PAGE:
From 1997 to 2014, 32 patients with radiologically or histologically diagnosed LGG who were treated with PBS PT with curative intent at the Paul Scherrer Institute (PSI; Villigen, Switzerland) were identified in the institutional database. Patients with <4-month follow-up and those who had previously received radiation therapy were excluded. Twenty-eight patients met criteria for inclusion. Patient and tumor characteristics are listed in Table 1. Median age at start of PT was 12.3 years (range, 2.2–53.0 years). Twenty patients (71%) were younger than 18 years. Eleven patients (39%) had optic gliomas, and 4 (14%) had gliomas involving the brainstem. No patients were diagnosed with diffuse, intrinsic pontine glioma. Twenty-two patients (79%) were treated with PBS PT at recurrence or progression and 6 (21%) at first diagnosis. Of the 20 children, 18 (90%) were treated at recurrence or progression, including all 7 children younger than 8 years.

Table 1.

Patient and tumor characteristics (N = 28).

Patient and tumor characteristics (N = 28).
Patient and tumor characteristics (N = 28).

Gross total resection was defined as gross macroscopic removal of the visible tumor, as defined by the surgeon's operative notes, and absence of tumor on postoperative imaging. One patient (4%) underwent a gross total resection, 8 (29%) underwent subtotal resection, 12 (43%) underwent biopsy, and 7 (25%) were diagnosed radiographically only. Of patients with histologic confirmation, 12 were diagnosed with grade II gliomas and 9 with grade I pilocytic astrocytomas. Eleven patients (39%) received chemotherapy before PT, including 1 patient who also received chemotherapy concurrent with PT.

Proton Therapy Planning and Delivery

All patients were immobilized with a thermoplastic mask or vacuum-assisted bite-block system. Eight children (29%) were anesthetized using a conscious sedation protocol because of their young age, and patient positioning was verified before every fraction, as published previously [17]. Gross tumor volume was defined as a macroscopic tumor identified on brain magnetic resonance imaging (MRI) performed before initiation of PT, with residual tumor, if any, identified on pre-PT brain MRI, and the tumor bed identified on planning computed tomography (CT) during simulation. The clinical target volume included the gross tumor volume plus a 10-mm margin extension modified anatomically for microscopic involvement. The planning target volume encompassed the clinical target volume plus a 4- to 5-mm margin. The median planned target volume was 117.3 cm3 (range, 35.0–202.0 cm3).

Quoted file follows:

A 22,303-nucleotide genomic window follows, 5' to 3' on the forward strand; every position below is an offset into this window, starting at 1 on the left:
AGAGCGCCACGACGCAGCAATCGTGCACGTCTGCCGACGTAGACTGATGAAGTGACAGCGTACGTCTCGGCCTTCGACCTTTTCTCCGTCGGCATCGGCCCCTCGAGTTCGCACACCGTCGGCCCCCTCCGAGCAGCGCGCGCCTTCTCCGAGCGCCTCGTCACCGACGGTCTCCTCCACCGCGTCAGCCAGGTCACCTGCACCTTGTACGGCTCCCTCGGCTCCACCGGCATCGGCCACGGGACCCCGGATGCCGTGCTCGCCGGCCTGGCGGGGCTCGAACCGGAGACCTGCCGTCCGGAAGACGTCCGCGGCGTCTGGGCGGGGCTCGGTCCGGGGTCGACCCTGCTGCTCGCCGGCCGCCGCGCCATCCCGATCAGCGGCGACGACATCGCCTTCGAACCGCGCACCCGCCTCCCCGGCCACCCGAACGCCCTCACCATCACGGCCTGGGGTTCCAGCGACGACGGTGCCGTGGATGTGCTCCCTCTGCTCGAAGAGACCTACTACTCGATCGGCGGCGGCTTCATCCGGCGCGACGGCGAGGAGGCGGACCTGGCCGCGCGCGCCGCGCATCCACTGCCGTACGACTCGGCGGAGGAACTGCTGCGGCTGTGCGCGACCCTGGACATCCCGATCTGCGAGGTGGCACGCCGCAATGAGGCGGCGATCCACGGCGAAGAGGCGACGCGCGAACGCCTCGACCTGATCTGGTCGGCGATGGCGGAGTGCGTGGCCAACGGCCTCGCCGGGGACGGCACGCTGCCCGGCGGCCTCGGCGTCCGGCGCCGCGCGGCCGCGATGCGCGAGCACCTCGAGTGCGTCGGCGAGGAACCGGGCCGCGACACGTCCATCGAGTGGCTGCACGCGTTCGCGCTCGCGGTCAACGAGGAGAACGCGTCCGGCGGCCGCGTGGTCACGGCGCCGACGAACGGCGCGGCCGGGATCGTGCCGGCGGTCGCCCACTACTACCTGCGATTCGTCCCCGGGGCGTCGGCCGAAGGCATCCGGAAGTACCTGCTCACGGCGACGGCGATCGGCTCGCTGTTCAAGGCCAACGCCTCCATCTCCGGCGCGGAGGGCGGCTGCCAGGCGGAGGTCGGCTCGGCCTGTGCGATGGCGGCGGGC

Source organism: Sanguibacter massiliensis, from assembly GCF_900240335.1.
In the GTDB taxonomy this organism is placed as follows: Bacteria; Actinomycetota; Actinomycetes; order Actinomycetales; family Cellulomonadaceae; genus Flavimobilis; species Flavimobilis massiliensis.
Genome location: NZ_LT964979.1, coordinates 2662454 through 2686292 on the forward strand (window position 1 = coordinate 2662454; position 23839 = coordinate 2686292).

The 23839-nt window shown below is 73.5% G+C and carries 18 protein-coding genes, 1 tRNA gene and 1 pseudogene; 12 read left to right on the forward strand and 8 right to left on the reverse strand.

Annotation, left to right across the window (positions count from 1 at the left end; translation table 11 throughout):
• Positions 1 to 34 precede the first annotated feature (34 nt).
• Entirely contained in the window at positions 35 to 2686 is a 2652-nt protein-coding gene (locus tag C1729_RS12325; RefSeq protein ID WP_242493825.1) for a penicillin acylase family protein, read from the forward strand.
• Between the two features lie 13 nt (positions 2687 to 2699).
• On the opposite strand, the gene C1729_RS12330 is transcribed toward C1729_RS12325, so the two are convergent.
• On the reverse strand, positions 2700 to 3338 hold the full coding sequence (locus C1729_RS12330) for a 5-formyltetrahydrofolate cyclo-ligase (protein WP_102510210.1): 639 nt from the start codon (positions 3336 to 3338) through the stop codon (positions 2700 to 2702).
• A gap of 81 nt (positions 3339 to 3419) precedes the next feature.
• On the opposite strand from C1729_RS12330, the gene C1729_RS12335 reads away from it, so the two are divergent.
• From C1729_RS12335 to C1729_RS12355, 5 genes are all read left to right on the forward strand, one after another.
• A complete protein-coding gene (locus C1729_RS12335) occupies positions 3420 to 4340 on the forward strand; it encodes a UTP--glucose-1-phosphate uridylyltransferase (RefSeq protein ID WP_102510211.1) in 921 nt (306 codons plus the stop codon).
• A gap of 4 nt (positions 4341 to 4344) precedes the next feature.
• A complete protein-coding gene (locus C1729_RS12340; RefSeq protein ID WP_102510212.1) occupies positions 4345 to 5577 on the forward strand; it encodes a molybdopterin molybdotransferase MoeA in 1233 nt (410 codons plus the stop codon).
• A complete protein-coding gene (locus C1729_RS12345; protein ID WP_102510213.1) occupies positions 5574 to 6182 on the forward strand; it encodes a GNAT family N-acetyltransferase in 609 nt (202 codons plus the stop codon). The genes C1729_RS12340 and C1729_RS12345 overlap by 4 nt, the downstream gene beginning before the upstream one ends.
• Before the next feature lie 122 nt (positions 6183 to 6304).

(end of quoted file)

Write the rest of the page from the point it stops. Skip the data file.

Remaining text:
Patients were treated with PBS PT on 1 of 2 scanning gantries. Patients treated before 2007 were treated 4 d/wk with energy-degraded beams from the 590-MeV cyclotron (ACCEL-Varian Medical Systems, Troisdorf, Germany). Patients treated during and after 2007 were treated 5 d/wk with the 250-MeV medical-dedicated cyclotron. A relative biologic effectiveness (RBE) factor of 1.1 (relative to that of cobalt 60) was used, and proton doses were expressed in terms of Gy (RBE), where Gy (RBE) = proton Gy × 1.1. A median dose of 54 Gy (RBE), and a mean dose of 52.8 ± 7.1 Gy (RBE) in 1.8 Gy (RBE) fractions was administered. When possible, treatments were designed to keep the mean doses to the cochleae at < 35 Gy (RBE), to the pituitary gland at < 30 Gy (RBE), to the temporal lobes or hippocampi at < 20 Gy (RBE), and maximum dose to the optic nerves and chiasm of < 54 Gy (RBE). Treatment characteristics are listed in Table 2.

Table 2.

Treatment characteristics.

Treatment characteristics.
Treatment characteristics.

Quality of Life

Beginning in 2005, a prospective assessment of the effect of PBS PT on QoL was performed in all pediatric patients at PSI in collaboration with the University of Münster (Germany) [18]. The self-administered, multidimensional questionnaire PEDQoL was used for patients aged 5 to 18 years. It was available as a self-rating version and as a proxy-rating version for parents. After collecting informed consent, parents were requested to complete a questionnaire (PEDQoL Proxy) on the QoL of their child. In addition, pediatric patients aged 5 years and older were asked to complete a self-questionnaire (PEDQoL Self) on their status. Questionnaires were completed at the start of PT, at 2 months, and at 1, 2, and 3 years after completion of PT. Eight dimensions of physical and psychosocial well-being were examined in the PEDQoL Proxy questionnaire (Table 3). Of the 20 children who received PBS PT for low-grade glioma, 4 were excluded from the QoL analysis, including 1 treated before opening of the QoL study and 3 who were younger than 4 years at the time of PBS PT. Because of the few completed PEDQoL Self questionnaires, only PEDQoL Proxy forms were analyzed. There was no QoL study performed for the adult patients.

Table 3.

Mean scores of PEDQoL Proxy scales in low-grade glioma patients treated with proton therapy.

Mean scores of PEDQoL Proxy scales in low-grade glioma patients treated with proton therapy.
Mean scores of PEDQoL Proxy scales in low-grade glioma patients treated with proton therapy.

Radiographic Response

The radiographic response of tumors to PT was determined by consensus of 2 neuroradiologists (S.U., F.J.A) using the Response Evaluation Criteria in Solid Tumors (RECIST). Response was categorized as complete (complete absence of tumor), partial (≥ 30% decrease in maximum diameter), stable disease (tumor < 20% increase or < 30% decrease in maximum diameter), or progressive disease (≥ 20% increase in maximum diameter). Pre-PT and post-PT MRI and CT images were used to evaluate radiographic response.

Follow-up